A Merit System for Obesity Care?
A new study of public preferences for determining who gets bariatric surgery provides a remarkably clear answer. The public mainly cares about a patient’s lifestyle. The findings suggest a merit system for obesity care. “Lifestyle commitment was considered to be more than twice as important as any other criterion,” the authors found.
These results are unsurprising and depressing at the same time.
The public cares not about medical needs of people with severe obesity. The deeper concern is commitment to a lifestyle that would make these people worthy of treatment. The public’s attraction to such moral judgements is evident in a large body of weight bias research. It surfaces in hurdles to bariatric surgery that payers impose. Some require patients to prove that they can lose weight in a supervised weight management program — at their own expense — before they are granted access to this medically necessary procedure. Other payers require them to prove they can’t lose weight without surgery. This might qualify as being “damned if you do and damned if you don’t.”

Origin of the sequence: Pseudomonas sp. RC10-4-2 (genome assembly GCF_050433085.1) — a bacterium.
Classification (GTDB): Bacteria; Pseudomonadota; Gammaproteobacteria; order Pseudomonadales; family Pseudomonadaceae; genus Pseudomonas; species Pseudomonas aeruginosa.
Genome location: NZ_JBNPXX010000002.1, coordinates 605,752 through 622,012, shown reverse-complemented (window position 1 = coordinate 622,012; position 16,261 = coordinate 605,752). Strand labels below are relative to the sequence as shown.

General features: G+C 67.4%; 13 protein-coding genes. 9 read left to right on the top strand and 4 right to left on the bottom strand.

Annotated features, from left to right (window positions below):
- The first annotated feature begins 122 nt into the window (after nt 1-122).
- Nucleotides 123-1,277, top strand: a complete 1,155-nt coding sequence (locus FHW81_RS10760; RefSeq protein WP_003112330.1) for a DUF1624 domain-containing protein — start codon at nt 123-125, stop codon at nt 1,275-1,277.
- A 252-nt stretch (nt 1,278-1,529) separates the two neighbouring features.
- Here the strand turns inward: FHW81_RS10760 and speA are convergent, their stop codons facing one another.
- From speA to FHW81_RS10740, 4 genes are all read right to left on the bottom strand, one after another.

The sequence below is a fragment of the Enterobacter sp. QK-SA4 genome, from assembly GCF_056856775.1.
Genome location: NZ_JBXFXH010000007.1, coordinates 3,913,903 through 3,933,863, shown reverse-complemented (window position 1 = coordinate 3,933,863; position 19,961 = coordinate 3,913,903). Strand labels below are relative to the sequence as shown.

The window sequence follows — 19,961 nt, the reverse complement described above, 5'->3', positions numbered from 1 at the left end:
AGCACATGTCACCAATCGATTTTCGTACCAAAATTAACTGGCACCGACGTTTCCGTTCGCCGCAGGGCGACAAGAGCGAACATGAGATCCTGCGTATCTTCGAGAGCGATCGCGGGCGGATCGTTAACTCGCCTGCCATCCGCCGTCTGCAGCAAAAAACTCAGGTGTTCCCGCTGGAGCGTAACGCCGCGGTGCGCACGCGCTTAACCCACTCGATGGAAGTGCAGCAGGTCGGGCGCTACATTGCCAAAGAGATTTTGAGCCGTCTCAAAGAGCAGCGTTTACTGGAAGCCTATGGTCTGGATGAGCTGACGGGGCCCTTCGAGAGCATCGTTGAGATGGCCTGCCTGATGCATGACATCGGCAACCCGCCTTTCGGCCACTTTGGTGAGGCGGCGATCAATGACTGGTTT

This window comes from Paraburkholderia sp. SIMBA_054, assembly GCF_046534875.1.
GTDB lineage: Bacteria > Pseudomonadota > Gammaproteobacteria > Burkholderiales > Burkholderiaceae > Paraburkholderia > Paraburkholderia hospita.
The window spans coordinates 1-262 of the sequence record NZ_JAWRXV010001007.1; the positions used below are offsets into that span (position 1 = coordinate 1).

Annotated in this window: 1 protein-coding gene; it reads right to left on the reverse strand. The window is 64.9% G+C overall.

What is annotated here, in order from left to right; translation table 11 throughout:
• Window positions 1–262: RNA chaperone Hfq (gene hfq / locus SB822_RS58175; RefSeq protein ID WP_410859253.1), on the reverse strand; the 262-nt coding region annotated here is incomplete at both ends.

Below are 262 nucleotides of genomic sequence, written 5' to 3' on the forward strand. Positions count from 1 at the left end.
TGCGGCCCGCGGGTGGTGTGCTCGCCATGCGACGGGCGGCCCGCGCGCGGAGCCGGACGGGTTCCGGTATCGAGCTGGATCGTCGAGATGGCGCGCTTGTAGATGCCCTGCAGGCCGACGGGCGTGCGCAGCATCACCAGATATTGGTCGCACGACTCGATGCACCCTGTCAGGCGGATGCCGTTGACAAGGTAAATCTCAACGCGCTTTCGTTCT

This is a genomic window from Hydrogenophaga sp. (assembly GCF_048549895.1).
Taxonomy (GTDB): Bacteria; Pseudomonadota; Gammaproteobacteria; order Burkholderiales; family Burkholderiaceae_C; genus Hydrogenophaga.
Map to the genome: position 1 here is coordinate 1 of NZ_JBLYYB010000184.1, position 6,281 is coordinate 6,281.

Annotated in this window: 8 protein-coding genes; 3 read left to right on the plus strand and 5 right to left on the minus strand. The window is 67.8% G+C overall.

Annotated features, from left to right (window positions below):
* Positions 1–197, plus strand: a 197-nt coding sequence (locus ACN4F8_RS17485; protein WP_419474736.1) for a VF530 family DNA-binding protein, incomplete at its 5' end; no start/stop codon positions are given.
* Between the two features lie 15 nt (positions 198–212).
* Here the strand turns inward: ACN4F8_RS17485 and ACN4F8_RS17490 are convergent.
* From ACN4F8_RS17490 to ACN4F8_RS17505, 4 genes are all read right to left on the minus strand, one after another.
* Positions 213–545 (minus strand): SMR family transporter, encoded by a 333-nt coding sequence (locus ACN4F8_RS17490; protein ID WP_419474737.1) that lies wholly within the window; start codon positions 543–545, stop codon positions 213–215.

Such requirements are common despite the absence of any evidence to support a rationale for them.
The only merit system for access to obesity care should be medical need. Moral judgements and public bias have no place in the process.
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October 30, 2015